The quantum states of two laser pulses—coherent states—are never mutually orthogonal, making perfect discrimination impossible. Even so, coherent states can achieve the ultimate quantum limit for capacity of a classical channel, the Holevo capacity. Attaining this requires the receiver to make joint-detection measurements on long codeword blocks, optical implementations of which remain unknown. Here, we report the first experimental demonstration of a joint-detection receiver, demodulating quaternary pulse-position-modulation codewords at a word error rate of up to 40% (2.2 dB) below that attained with direct detection, the largest error-rate improvement over the standard quantum limit reported to date. This is accomplished with a conditional nulling receiver, which uses optimized-amplitude coherent pulse nulling, single photon detection and quantum feedforward. We further show how this translates into coding complexity improvements for practical pulse-position-modulation systems, such as in deep-space communication. We anticipate our experiment to motivate future work towards building Holevo-capacity-achieving joint-detection receivers.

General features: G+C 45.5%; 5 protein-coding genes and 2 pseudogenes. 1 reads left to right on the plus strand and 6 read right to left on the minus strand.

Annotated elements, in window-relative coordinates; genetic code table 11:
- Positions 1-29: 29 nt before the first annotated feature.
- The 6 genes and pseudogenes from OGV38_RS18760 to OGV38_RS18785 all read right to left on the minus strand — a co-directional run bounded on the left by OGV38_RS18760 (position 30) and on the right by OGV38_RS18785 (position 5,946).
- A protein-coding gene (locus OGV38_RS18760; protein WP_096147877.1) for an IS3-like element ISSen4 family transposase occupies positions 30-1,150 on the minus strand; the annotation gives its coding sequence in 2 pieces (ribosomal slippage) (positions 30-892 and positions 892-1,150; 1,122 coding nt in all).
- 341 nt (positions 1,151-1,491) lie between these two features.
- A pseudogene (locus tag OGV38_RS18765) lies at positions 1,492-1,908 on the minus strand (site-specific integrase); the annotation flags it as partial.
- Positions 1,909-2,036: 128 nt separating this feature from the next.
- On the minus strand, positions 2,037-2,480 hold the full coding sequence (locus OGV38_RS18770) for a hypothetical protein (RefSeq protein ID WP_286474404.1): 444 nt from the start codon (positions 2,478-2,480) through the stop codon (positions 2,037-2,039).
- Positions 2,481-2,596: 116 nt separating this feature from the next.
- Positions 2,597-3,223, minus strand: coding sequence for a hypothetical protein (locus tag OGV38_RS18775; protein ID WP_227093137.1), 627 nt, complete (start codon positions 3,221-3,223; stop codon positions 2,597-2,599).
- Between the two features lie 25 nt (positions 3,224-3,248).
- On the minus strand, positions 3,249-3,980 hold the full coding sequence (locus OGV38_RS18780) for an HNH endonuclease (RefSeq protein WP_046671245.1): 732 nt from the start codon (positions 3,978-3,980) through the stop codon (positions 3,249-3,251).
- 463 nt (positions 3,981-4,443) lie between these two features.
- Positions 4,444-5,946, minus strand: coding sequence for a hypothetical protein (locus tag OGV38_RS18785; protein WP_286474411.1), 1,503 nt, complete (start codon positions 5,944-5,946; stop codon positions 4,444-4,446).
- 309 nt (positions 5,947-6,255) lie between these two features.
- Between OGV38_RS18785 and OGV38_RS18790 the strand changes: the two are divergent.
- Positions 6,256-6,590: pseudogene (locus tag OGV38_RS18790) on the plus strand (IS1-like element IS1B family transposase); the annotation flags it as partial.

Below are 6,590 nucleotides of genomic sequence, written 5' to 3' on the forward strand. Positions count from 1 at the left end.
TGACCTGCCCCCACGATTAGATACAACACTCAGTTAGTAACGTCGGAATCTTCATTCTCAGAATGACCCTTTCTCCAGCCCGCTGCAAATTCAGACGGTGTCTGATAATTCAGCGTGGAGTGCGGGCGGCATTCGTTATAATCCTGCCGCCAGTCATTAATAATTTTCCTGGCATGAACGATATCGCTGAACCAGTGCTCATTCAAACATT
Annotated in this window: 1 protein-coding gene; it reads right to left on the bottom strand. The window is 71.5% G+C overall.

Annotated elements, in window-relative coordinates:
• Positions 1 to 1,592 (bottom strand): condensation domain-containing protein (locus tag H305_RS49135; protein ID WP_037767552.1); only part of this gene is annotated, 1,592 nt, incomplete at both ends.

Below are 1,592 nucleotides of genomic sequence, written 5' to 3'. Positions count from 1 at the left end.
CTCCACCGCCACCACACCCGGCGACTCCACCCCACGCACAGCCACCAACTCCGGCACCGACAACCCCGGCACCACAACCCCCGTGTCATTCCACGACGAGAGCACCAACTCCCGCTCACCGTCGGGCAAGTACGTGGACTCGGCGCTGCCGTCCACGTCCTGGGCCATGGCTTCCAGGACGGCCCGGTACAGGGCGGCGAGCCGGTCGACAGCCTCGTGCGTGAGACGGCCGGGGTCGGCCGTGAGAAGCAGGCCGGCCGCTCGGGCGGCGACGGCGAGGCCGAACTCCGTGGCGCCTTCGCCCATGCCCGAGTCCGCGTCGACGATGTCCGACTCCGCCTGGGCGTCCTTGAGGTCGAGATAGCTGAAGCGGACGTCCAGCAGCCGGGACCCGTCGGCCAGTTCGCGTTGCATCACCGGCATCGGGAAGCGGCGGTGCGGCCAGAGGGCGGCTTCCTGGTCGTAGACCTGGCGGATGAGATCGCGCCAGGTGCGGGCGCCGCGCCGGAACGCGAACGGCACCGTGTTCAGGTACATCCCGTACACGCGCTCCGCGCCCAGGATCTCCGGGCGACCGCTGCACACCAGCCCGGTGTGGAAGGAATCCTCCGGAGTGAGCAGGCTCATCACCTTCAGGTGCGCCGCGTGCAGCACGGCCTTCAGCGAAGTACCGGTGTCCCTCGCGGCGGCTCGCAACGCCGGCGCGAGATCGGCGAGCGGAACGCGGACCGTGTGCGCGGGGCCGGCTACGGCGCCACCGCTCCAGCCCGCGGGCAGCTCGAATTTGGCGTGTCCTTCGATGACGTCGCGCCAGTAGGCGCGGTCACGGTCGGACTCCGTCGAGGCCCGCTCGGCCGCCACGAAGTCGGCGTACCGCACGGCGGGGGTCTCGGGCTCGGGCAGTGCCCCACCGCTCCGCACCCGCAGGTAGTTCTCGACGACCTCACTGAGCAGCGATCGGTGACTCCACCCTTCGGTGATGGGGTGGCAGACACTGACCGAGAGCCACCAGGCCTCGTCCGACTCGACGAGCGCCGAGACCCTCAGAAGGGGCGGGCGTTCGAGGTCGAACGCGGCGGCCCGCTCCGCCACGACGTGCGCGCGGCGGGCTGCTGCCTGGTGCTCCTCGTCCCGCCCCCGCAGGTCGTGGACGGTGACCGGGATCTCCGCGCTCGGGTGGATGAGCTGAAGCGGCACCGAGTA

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This work was funded by the Defense Advanced Research Projects Agency (DARPA) Information in a Photon (InPho) programme (contract no. HR0011-10-C-0159). The views and conclusions contained in this document are those of the authors and should not be interpreted as representing the official policies, either expressly or implied, of the DARPA or the US government. The authors thank M. Takeoka, National Institute of Information and Communications Technology, Japan, for useful discussions.
The authors declare no competing financial interests.
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Chen, J., Habif, J., Dutton, Z. et al. Optical codeword demodulation with error rates below the standard quantum limit using a conditional nulling receiver. Nature Photon 6, 374–379 (2012) doi:10.1038/nphoton.2012.113
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